Industry Alerts

Navigating CA Insurance Defense Settlements

Christine Hiler and Samantha Wolff
July 2, 2015

During the 2012/2013 fiscal year, the vast majority of civil cases before California’s Superior Courts – 88.97% – were disposed of before trial. (Judicial Council of California, 2014 Court Statistics Report at p. xv; see also Comunale v. Traders & General Ins. Co. (1958) 50 Cal.2d 654, 659 (“a large percentage of the claims covered by insurance are settled without litigation and [] this is one of the usual methods by which the insured receives protection.”).) That year, the National Center for State Courts estimated the median cost for litigation from initiation through post-trial disposition to range from $43,000 for a “typical” automobile tort case to $122,000 for a “typical” malpractice suit. (Paula Hannaford-Agor & Nicole L. Waters, Estimating the Cost of Civil Litigation, National Center for State Courts, Court Statistics Project, Caseload Highlights, Vol 20, No. 1, Jan. 2013, at 7.) Costs drive litigation outcomes, even for litigants whose defense and/or indemnity is covered by insurance.

But the prospect of settlement can be a delicate endeavor for insureds, particularly when their interests diverge from those of the insurer. The omnipresent priority of the insurance carrier is to minimize cost exposure. The priorities of the insured, however, can vary and are not always exclusively limited to exposure. The insured may prioritize vindication, the prosecution of cross-claims, and/or other forms of non-monetary resolution over the bottom-line cost of defense.

Insurance struggles in the settlement context more typically arise when an insurer refuses to agree to the proposed settlement. But insurance disputes can also arise where an insurer seeks to settle over the insured’s objection. In these instances, settlement becomes a question of obligations and priorities. This article explores some of the parties’ respective obligations and factors to consider when disputes arise between insureds and insurers during the settlement process.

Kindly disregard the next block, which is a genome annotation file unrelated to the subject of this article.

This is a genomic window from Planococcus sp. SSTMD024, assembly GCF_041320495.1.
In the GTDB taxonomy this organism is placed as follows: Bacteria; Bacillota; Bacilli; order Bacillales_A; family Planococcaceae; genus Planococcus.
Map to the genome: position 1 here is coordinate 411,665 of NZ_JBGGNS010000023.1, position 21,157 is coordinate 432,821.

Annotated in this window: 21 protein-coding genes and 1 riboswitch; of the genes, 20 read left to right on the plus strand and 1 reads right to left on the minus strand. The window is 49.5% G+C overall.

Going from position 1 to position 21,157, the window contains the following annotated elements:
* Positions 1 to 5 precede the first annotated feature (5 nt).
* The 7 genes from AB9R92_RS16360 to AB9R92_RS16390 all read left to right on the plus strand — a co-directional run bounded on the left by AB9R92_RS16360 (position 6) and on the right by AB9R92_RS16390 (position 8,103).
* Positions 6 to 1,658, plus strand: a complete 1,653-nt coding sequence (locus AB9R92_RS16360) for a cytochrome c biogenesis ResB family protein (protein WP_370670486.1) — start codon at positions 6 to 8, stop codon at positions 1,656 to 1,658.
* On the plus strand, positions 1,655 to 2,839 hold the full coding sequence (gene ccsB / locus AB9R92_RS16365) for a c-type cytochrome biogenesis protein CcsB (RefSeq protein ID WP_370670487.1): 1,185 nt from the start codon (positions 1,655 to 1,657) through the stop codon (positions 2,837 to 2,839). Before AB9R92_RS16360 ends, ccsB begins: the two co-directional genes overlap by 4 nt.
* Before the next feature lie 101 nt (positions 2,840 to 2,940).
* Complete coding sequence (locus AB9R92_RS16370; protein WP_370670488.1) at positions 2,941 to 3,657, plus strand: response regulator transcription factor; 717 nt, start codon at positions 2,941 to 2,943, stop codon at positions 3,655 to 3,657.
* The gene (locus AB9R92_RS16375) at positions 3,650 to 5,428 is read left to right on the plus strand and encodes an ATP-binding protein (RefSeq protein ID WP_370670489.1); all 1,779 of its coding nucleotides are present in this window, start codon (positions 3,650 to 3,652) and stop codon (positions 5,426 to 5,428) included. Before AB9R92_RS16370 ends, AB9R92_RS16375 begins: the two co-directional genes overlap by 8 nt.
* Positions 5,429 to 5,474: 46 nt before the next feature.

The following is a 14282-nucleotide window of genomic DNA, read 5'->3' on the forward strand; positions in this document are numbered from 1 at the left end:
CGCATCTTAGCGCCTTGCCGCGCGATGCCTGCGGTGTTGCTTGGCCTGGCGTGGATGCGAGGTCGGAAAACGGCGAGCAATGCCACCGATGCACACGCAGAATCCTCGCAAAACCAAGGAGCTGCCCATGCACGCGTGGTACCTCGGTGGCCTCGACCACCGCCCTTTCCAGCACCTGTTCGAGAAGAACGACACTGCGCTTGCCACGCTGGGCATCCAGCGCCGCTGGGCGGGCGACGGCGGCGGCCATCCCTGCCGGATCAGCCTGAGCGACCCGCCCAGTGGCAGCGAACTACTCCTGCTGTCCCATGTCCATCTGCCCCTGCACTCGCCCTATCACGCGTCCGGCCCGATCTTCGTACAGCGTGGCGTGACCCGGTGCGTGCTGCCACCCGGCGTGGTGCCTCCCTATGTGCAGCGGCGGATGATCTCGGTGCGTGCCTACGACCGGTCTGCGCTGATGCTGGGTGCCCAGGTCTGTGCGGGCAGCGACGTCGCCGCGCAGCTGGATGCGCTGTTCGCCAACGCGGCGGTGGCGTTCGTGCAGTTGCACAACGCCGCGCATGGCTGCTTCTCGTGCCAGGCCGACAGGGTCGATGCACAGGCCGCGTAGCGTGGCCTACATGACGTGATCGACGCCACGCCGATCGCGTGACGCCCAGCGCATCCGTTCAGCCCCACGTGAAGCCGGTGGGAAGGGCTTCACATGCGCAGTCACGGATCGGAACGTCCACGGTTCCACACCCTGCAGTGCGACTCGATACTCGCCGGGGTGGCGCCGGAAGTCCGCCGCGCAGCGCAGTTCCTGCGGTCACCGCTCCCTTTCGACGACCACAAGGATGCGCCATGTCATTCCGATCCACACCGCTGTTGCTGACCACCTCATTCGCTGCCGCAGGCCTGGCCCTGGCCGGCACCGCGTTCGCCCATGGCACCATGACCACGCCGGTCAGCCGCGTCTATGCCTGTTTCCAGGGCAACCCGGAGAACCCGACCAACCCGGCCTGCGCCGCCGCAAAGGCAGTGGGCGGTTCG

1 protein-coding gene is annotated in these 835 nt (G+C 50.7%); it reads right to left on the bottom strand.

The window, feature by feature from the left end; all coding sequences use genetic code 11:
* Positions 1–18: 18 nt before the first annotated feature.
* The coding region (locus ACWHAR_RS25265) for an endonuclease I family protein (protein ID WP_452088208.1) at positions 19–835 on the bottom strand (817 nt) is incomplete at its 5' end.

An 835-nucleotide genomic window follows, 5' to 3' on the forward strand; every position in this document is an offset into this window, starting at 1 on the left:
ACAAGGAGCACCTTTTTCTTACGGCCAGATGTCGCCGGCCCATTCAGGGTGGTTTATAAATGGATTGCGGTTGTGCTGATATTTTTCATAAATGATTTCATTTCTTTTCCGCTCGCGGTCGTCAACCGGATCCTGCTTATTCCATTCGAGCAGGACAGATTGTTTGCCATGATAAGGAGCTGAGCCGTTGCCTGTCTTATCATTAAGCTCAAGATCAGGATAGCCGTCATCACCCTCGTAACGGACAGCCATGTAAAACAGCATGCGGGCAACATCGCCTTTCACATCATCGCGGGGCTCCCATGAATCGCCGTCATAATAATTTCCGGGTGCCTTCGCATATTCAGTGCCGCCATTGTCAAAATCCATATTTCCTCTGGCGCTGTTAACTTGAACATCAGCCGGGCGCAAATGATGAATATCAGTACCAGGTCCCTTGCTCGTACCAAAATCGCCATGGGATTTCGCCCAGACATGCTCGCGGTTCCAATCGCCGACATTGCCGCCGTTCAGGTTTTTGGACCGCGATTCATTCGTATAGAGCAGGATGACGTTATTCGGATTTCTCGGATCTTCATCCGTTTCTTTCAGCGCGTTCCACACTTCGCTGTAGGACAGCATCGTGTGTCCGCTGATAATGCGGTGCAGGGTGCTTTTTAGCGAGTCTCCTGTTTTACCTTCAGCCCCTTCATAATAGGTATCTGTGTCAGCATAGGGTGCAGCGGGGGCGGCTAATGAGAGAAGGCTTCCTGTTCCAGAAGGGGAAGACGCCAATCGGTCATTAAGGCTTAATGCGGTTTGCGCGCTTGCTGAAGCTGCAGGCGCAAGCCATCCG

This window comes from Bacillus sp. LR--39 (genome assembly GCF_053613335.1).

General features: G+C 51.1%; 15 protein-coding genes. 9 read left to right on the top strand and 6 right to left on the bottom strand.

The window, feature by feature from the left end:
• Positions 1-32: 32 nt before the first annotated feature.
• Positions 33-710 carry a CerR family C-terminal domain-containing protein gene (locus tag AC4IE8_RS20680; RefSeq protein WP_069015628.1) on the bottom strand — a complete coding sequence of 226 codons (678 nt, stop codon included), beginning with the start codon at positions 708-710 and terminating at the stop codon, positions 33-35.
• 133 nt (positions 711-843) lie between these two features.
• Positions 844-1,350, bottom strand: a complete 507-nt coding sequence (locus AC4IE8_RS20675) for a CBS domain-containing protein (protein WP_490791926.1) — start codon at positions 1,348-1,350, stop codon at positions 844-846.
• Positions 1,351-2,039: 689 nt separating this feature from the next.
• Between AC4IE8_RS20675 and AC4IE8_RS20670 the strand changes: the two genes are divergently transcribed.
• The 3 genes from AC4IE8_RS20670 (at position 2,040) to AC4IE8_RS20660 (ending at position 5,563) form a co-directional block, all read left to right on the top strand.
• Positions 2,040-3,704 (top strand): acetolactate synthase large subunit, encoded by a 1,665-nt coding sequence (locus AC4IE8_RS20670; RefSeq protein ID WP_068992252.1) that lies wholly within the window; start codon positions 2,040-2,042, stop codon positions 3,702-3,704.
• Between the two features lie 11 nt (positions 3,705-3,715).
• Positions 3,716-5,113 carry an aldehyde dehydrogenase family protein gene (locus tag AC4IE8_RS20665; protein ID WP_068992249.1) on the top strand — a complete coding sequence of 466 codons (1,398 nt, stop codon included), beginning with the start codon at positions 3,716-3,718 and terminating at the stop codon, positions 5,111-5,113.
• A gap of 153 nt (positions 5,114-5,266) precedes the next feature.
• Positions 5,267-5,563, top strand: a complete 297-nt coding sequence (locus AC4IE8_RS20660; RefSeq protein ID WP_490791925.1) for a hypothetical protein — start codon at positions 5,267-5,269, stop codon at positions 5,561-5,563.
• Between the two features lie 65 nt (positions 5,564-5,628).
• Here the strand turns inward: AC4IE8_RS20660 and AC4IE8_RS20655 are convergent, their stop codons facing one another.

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Sidestepping Sexual Harassment Allegations at Startups

Emily Taylor
May 20, 2015

An article that appeared on SFGate, “Techies flock to Mission Control, S.F. members-only sex club,” discusses the activities of some tech workers in San Francisco, including several described startup founders, all in their 20s and 30s, which if discussed in the workplace, could quickly lead to situations that might result in sexual harassment claims. While the article discusses an extreme example, other activities and conversations that may seem relatively inoffensive have the potential to lead to allegations of harassment and costly litigation.

A startup may begin with a few friends working on an idea together. In such a collaborative environment, the lines between supervisors and subordinates and employees’ personal and professional lives, may blur. Coworkers may go to a bar together for drinks after work. They may also engage in joking or teasing or discuss with each other aspects of their personal lives, such as romantic and family relationships. Nothing is inherently wrong with this, but the potential for legal headaches arises when that group of coworkers includes a mixture of supervisors and subordinates and especially if it includes a startup’s founders. Employees may interpret certain comments or questions about their romantic or family lives as harassing, and the scene is set for a lawsuit.

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Negotiating Medicare Settlement Terms Is Harder Than It Looks

Shannon Nessier
February 6, 2015

Over the past year and a half, courts across the U.S. have been voiding settlement agreements, or refusing to enforce them, when the parties did not have a true meeting of the minds on terms aimed at addressing their obligations under the Medicare Secondary Payer Act, 42 U.S.C. §1395y(b), including Section 111 of the Medicare, Medicaid, and SCHIP Extension Act of 2007.

Read more about this developing area of law on The Whisper, a publication of DRI.